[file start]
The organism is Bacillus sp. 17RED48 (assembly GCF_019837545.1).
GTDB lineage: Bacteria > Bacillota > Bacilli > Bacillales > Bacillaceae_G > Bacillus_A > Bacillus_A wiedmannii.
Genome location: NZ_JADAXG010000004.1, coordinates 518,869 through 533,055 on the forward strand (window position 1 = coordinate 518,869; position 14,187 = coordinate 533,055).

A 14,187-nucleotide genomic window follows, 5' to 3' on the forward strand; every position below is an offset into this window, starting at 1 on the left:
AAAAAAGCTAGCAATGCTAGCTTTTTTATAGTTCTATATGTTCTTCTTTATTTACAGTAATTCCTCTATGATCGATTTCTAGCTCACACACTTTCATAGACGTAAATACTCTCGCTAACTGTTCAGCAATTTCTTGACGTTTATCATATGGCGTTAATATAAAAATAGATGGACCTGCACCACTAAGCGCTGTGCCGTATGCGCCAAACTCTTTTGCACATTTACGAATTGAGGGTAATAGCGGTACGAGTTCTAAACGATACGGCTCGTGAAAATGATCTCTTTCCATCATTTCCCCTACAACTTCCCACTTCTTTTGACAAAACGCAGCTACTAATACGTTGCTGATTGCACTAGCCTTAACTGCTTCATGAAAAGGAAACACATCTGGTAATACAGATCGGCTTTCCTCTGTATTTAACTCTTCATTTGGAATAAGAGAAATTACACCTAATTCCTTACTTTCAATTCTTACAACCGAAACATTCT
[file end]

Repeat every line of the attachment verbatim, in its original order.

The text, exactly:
The organism is Bacillus sp. 17RED48 (assembly GCF_019837545.1).
GTDB lineage: Bacteria > Bacillota > Bacilli > Bacillales > Bacillaceae_G > Bacillus_A > Bacillus_A wiedmannii.
Genome location: NZ_JADAXG010000004.1, coordinates 518,869 through 533,055 on the forward strand (window position 1 = coordinate 518,869; position 14,187 = coordinate 533,055).

A 14,187-nucleotide genomic window follows, 5' to 3' on the forward strand; every position below is an offset into this window, starting at 1 on the left:
AAAAAAGCTAGCAATGCTAGCTTTTTTATAGTTCTATATGTTCTTCTTTATTTACAGTAATTCCTCTATGATCGATTTCTAGCTCACACACTTTCATAGACGTAAATACTCTCGCTAACTGTTCAGCAATTTCTTGACGTTTATCATATGGCGTTAATATAAAAATAGATGGACCTGCACCACTAAGCGCTGTGCCGTATGCGCCAAACTCTTTTGCACATTTACGAATTGAGGGTAATAGCGGTACGAGTTCTAAACGATACGGCTCGTGAAAATGATCTCTTTCCATCATTTCCCCTACAACTTCCCACTTCTTTTGACAAAACGCAGCTACTAATACGTTGCTGATTGCACTAGCCTTAACTGCTTCATGAAAAGGAAACACATCTGGTAATACAGATCGGCTTTCCTCTGTATTTAACTCTTCATTTGGAATAAGAGAAATTACACCTAATTCCTTACTTTCAATTCTTACAACCGAAACATTCT